Arpad Nagy-Bagoly - stock.adobe.
Ransomware and the danger of MSP lock-out
Recent attacks on managed service providers have highlighted remote monitoring and management vulnerabilities, reinforcing the need for a security-centric approach in MSPs’ foundational practices
As a managed services provider (MSP), you want to ensure that your clients’ networks, servers, data and applications remain secure. You don’t want to overlook any gaps in their cyber security defences that could leave them vulnerable to a data breach or other type of attack.
To that end, MSPs need to ensure that their own systems and applications aren’t creating vulnerabilities. We know that groups of cyber criminals are now specifically targeting MSPs. The Cybersecurity and Infrastructure Security Agency (CISA) has issued warnings to MSPs about these attacks, and conducted additional briefings in February about malicious activity in China that targeted MSPs.
In 2018, an MSP in California was locked out of its systems by a ransomware attack and was forced to shut down its network. In turn, the company’s clients lost access to their email and databases. What could be worse?
Well, an MSP could fail to patch a remote monitoring and management (RMM) system, enabling a ransomware attack that encrypts all of its customers’ endpoint systems. According to several reports, that’s what happened to a US-based MSP in February. An RMM vulnerability resulted in approximately 2,000 client systems being crypto-locked, and the attacker made a $2.6m ransom demand to the MSP.
This is the type of attack that should make any MSP’s blood run cold – it’s what has been described online as an “extinction-level event” for a service provider. Even if the MSP successfully restores all of those client systems, how could those relationships or that business ever really recover?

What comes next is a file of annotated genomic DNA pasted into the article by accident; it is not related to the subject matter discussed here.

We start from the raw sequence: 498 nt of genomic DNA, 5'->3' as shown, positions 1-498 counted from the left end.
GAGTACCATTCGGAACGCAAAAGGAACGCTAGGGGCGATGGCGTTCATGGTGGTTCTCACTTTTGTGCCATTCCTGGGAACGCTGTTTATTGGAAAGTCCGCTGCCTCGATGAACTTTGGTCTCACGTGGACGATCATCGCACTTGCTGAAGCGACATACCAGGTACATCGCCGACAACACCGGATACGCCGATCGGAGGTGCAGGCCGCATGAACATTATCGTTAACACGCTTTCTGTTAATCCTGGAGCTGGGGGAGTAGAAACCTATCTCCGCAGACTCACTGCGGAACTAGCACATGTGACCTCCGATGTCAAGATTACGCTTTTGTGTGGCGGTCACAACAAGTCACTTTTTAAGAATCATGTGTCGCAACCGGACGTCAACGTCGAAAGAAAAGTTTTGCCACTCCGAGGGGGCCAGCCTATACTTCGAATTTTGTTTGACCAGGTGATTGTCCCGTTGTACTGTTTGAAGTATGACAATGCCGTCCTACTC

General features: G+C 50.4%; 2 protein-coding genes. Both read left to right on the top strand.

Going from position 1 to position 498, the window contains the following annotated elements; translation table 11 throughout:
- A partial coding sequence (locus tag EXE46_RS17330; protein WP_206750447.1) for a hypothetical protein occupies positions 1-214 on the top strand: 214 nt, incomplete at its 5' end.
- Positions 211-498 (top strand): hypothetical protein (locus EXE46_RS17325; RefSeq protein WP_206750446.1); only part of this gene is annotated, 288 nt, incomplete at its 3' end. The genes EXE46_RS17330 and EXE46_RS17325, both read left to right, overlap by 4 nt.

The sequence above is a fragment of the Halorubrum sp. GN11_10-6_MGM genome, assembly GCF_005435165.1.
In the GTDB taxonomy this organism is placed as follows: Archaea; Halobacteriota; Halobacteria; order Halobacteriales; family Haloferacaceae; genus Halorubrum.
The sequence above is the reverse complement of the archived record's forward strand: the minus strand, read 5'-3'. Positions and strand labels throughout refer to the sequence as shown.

And the worst part is, this could have been prevented. In the case of the California incident, the underlying issue was a known vulnerability in a ConnectWise plugin used in the Kaseya VSA RMM tool. It’s a problem that was identified several years ago, and a patch was available. It just wasn’t implemented or was improperly installed. The attacker was able to access the RMM database as if he or she were an MSP administrator.
The problem was not isolated, either. Kaseya announced in February that it had identified 126 customers that were potentially at risk because of the same issue. At least four MSPs reportedly had all of their client endpoints encrypted with the GandCrab ransomware as a result.
Jason Howells, Barracuda MSP
The costs will be high, both in terms of ransom payments and in clean-up (which can be as much as 10 times more expensive than the ransom). Then there’s the cost to the client in lost business and the damage to the reputation of the MSP.
Why a security-centric approach to RMM is vital
A more security-centric approach to remote monitoring and management can help MSPs prevent these kinds of disasters and keep their internal systems and their customers’ data access secure.
Barracuda recently acquired Managed Workplace, an RMM tool that provides features such as built-in site security assessments that allow MSPs to rapidly assess customers’ antivirus, patch, passwords, user configurations and network security levels. With this tool, MSPs can monitor devices, websites, applications and security settings, and receive alerts when immediate corrective actions are required.
Avoiding the types of ransomware attacks described above requires more than just a better RMM tool. MSPs have to ensure they are using multifactor authentication, restricting administrative privileges, backing up data daily and keeping operating system and application patches up to date.
Just as important, they need to have a frank discussion with their RMM and other application providers about their password, authentication and administrative privilege practices – and perform due diligence when it comes to known or emerging vulnerabilities.
While no cyber security defences can guarantee 100% protection, leveraging a security-centric RMM and instituting strong internal security practices can give MSPs much better odds of avoiding unnecessary catastrophe.
MSP software vendors respond to growing threats